In youth soccer, midfielders are usually just that, a player who plays in the middle of the field. But as their ball skills improve (and especially as they move into eleven-a-side soccer) they can fall into one of three different types:
When his team is defending, the left or right midfielder marks the opposition winger on his side of the field. If he has no-one to mark when his team is defending, he should concentrate on keeping the team shape compact by moving in towards the middle of the field.
In attack, the outside midfielder stays wide and makes supporting runs up the line. Even if he doesn’t have the ball, his presence on the flank will stretch the opposition defence and thus provide space in the centre for his team’s attackers to exploit.
So the outside midfielder has to be fit, have excellent ball skills and be confident in taking on the opposition 1v1.
The defensive midfielder holds the team together. He operates between the attackers and the central defender or sweeper. His job is to put pressure on the opposition ball carrier and provide cover for any of his team mates who lose the ball in his ‘patch’ – the midfield.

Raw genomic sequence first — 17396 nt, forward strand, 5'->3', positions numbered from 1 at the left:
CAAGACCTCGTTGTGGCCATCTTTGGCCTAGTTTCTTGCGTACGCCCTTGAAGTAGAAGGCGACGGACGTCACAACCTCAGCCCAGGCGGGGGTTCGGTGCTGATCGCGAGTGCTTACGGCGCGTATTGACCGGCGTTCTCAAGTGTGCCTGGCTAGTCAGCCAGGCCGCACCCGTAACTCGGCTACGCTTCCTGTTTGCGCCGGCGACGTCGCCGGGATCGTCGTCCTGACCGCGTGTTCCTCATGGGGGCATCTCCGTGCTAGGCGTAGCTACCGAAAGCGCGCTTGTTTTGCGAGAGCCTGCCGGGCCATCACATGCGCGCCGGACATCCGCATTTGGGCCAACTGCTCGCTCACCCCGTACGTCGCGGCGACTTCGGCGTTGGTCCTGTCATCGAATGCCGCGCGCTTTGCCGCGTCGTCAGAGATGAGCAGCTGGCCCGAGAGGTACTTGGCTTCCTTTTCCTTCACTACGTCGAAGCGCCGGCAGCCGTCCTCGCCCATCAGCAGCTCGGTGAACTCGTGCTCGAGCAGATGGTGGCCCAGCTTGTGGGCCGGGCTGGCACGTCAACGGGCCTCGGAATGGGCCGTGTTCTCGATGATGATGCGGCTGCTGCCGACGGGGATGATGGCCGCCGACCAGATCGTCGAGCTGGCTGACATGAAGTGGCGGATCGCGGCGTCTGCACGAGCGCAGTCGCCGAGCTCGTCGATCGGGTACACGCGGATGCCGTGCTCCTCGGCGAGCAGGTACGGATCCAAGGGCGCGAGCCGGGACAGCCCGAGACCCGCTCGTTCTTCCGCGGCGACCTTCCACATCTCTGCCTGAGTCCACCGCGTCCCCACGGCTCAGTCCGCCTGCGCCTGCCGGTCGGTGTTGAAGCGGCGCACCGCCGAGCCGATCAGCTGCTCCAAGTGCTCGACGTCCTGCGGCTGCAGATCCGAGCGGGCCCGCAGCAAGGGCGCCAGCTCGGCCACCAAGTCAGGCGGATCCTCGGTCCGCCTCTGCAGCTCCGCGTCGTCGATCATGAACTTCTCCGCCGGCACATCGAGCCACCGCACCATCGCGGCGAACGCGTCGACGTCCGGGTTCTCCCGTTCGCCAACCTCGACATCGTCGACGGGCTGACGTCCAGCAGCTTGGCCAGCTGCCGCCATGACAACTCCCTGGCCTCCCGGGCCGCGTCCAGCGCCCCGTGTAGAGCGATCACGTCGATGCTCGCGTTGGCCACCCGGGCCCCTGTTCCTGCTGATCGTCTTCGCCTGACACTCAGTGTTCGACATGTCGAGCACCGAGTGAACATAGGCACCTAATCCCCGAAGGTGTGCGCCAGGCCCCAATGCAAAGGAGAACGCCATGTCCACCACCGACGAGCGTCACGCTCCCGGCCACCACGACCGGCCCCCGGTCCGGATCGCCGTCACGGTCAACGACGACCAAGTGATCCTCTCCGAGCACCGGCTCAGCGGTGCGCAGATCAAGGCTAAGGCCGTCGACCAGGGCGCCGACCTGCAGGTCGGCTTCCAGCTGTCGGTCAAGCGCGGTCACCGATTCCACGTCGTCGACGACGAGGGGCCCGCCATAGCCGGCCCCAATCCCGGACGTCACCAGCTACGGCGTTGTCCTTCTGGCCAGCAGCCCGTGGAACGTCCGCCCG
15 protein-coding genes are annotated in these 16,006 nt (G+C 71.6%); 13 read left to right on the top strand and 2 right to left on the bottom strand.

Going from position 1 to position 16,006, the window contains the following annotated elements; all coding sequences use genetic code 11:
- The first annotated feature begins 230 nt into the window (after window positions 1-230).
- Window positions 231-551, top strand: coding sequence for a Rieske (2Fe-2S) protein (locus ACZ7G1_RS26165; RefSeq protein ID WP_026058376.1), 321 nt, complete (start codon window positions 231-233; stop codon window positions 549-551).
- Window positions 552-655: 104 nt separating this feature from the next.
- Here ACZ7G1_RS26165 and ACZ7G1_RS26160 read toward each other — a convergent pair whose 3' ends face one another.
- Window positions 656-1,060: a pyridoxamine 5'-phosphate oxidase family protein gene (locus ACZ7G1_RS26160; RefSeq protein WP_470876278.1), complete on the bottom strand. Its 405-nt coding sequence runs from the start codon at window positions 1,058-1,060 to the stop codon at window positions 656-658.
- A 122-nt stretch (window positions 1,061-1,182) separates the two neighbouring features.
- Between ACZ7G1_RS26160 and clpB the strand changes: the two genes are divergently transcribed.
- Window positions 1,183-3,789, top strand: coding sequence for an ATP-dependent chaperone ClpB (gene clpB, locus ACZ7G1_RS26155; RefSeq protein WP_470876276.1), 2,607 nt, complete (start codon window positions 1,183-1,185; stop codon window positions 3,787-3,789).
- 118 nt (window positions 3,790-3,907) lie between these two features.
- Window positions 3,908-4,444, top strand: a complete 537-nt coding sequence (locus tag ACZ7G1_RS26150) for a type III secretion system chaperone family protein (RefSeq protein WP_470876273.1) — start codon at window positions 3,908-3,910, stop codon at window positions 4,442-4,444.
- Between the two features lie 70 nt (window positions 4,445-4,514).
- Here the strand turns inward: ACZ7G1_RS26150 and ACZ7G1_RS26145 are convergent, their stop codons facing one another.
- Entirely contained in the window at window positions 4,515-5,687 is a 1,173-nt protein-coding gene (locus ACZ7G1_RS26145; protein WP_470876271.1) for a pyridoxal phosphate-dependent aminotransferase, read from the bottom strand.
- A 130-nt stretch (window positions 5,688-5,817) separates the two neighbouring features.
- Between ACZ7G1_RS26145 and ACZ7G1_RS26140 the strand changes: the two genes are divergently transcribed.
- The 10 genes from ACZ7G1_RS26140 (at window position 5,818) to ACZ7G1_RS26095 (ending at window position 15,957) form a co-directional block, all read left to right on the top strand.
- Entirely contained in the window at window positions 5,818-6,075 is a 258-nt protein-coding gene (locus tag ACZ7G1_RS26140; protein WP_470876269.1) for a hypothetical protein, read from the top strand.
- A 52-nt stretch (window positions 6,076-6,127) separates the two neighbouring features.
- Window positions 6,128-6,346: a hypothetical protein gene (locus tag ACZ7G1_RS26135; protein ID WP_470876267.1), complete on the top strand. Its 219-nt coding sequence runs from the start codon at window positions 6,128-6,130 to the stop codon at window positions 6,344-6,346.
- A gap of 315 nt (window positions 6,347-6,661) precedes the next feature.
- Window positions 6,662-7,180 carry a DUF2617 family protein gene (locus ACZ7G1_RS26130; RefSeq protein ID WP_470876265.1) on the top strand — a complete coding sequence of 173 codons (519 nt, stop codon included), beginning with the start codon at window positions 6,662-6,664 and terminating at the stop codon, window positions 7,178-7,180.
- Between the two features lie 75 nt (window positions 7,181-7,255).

When your team is attacking, the defensive midfielder stays behind the attackers, ready to pressurise the opposition and grab any loose balls. He should be in position to provide the attackers with the option to pass back.
Offensive midfielders are the playmakers of the team and are often the fittest as they are involved in every attack.
Their job is to move the ball quickly from defence and join the attackers to create a numbers up position.
All midfielders need to have sufficient ball skills so they don’t have to think about the mechanics of controlling the ball but can concentrate on how best to distribute it instead. They also need to be able to anticipate what is about to happen next. All these skills require experience, so don’t try to introduce specialist midfield positions until your players are ready.